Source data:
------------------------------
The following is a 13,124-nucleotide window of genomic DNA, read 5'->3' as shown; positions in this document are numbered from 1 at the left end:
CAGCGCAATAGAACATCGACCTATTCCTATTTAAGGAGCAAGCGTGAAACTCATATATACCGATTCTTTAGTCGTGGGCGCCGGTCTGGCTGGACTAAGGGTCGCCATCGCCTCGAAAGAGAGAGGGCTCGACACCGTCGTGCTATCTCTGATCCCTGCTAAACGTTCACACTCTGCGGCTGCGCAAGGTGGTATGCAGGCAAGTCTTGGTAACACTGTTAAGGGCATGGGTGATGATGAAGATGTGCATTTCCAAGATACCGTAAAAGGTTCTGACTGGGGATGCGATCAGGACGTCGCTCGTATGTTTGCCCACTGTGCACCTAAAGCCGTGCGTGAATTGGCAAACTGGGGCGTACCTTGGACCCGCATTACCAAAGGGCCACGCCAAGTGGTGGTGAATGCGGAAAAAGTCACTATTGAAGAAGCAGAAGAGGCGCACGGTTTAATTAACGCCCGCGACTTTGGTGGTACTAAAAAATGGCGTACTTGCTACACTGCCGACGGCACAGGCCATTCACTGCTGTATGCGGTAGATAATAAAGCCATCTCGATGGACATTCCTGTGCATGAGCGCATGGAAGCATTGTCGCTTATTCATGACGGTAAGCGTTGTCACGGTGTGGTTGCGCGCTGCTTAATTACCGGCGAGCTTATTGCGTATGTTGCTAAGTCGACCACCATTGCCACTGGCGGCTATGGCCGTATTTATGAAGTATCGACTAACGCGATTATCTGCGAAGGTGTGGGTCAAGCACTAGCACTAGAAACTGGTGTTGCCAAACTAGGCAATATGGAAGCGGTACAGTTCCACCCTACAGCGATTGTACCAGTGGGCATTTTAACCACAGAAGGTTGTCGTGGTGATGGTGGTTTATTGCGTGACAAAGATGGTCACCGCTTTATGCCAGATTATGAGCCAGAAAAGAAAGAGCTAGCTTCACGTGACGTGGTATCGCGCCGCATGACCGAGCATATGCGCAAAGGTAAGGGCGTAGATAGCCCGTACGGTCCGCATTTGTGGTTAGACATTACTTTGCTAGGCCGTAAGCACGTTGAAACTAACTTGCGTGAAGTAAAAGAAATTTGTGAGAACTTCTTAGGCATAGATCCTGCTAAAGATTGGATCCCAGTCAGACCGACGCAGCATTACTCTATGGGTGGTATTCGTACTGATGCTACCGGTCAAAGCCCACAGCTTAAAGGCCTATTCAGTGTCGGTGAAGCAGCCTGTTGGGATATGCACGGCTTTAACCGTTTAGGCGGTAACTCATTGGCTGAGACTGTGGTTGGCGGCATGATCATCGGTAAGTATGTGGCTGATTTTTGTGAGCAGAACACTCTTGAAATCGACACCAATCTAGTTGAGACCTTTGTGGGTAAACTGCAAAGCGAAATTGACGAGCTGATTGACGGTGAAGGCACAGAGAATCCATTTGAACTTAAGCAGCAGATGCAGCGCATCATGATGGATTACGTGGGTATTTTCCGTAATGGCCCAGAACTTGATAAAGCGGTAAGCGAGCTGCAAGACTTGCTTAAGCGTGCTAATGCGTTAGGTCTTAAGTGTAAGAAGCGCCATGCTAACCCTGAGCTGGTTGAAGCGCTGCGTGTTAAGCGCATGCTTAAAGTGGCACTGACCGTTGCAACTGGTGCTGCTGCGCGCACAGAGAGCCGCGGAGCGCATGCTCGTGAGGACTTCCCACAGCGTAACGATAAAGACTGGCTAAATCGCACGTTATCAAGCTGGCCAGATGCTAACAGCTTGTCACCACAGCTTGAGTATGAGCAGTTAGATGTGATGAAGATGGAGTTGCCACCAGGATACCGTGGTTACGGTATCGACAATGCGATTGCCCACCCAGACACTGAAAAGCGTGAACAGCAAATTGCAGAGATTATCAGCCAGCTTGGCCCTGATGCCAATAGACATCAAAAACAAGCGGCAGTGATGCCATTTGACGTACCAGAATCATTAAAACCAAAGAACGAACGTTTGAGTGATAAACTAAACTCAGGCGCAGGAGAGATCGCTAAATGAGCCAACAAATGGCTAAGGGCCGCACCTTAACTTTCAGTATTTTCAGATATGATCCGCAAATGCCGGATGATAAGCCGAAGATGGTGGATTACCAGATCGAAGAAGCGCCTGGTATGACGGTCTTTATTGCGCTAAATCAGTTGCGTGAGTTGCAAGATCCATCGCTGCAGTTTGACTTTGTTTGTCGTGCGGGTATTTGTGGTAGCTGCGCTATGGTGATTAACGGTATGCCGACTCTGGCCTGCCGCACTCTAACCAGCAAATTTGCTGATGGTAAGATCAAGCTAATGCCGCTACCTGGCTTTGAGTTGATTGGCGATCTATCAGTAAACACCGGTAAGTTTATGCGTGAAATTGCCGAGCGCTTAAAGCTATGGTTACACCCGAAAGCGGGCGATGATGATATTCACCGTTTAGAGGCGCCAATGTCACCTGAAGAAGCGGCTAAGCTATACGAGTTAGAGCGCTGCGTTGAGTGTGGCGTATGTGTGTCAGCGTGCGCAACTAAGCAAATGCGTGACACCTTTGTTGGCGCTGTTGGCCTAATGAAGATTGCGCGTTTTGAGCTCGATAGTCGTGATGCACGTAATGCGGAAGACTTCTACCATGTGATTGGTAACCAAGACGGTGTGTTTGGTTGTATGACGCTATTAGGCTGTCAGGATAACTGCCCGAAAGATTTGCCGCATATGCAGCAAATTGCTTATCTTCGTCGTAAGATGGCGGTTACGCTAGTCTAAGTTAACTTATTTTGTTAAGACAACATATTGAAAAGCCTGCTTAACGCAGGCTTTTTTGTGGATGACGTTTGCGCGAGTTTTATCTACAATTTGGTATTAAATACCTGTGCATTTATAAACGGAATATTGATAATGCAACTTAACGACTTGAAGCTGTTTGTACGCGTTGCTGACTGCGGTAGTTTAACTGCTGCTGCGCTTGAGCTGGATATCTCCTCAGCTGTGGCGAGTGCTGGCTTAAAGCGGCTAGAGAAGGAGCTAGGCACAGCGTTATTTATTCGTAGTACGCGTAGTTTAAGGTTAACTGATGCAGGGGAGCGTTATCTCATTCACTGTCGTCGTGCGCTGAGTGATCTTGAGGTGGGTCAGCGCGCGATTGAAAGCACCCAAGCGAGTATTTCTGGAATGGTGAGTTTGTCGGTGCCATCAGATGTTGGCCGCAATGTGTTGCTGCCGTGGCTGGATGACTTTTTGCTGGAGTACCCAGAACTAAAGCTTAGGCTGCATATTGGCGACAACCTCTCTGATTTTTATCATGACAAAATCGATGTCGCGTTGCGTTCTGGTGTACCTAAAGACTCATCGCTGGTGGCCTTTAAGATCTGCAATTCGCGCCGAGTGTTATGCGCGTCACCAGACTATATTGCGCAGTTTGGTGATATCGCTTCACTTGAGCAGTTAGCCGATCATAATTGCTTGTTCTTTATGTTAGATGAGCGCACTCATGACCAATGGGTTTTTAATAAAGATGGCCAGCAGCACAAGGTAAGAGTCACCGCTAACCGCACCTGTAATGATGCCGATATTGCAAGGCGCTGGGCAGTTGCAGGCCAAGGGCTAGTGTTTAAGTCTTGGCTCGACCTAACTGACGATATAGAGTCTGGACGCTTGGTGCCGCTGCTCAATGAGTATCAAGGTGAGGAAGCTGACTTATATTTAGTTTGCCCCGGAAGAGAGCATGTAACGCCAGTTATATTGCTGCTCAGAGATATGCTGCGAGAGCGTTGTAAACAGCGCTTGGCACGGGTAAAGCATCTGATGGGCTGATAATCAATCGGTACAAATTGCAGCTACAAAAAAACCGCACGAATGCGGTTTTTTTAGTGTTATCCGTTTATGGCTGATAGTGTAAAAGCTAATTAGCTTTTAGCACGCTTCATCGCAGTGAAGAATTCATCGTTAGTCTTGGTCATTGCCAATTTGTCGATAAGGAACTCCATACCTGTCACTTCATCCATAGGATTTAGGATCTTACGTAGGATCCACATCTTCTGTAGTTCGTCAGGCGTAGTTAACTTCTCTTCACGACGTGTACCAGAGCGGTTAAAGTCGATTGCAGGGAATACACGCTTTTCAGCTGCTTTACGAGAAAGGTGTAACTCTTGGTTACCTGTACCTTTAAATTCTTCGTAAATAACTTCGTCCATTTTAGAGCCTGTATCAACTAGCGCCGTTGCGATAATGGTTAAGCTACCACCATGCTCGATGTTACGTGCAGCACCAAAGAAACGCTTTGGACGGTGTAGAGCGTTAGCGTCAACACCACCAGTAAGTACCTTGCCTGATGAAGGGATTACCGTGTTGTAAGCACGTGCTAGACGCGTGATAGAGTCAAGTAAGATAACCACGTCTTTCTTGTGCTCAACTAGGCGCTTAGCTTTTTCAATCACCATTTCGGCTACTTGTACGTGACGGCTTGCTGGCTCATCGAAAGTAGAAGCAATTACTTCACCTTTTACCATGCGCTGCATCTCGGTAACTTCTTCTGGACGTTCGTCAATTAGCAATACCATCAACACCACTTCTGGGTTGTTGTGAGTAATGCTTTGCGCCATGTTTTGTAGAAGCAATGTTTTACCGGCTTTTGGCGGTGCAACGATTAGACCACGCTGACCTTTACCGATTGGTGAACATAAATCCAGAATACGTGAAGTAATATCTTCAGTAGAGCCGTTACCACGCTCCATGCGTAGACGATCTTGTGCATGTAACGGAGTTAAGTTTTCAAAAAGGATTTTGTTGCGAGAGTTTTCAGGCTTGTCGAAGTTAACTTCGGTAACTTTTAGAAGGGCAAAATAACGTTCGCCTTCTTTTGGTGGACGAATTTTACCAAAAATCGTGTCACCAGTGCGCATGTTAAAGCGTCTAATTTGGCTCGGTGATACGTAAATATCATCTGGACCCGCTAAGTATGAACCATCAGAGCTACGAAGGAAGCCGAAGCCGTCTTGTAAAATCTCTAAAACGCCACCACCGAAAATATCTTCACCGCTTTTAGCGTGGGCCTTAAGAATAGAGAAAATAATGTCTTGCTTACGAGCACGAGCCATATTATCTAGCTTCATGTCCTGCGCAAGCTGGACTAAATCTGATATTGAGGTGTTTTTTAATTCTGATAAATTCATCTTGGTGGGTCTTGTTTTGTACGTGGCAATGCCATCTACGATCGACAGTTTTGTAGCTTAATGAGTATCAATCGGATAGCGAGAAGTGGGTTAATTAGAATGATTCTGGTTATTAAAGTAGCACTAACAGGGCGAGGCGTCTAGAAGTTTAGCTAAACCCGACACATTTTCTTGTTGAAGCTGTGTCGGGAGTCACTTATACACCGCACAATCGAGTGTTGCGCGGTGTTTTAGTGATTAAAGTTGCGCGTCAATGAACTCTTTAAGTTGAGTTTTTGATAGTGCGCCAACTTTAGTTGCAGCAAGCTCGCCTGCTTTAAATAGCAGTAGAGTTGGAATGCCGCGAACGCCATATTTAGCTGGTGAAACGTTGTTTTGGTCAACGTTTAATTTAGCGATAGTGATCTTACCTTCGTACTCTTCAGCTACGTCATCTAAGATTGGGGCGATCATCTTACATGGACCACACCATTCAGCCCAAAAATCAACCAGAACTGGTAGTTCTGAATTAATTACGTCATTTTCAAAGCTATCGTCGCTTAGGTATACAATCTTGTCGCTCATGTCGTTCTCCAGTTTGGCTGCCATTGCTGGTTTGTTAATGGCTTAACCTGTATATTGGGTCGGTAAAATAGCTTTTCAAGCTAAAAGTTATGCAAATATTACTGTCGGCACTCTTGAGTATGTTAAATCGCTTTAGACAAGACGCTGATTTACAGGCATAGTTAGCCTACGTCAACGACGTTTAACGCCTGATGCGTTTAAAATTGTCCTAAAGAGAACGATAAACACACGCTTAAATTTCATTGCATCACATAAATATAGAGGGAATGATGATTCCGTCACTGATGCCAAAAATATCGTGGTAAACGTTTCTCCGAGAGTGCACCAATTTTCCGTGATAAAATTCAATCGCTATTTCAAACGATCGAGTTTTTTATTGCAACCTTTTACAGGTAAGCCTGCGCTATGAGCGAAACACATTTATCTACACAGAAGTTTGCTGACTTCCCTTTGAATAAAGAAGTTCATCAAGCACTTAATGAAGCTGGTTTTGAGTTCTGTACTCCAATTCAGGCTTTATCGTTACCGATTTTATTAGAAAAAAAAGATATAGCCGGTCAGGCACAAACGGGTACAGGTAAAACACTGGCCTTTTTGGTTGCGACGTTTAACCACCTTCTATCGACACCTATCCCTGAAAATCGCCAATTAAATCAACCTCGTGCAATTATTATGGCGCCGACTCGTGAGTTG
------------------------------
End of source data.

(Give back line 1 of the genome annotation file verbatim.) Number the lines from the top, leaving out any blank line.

The following is a 13,124-nucleotide window of genomic DNA, read 5'->3' as shown; positions in this document are numbered from 1 at the left end: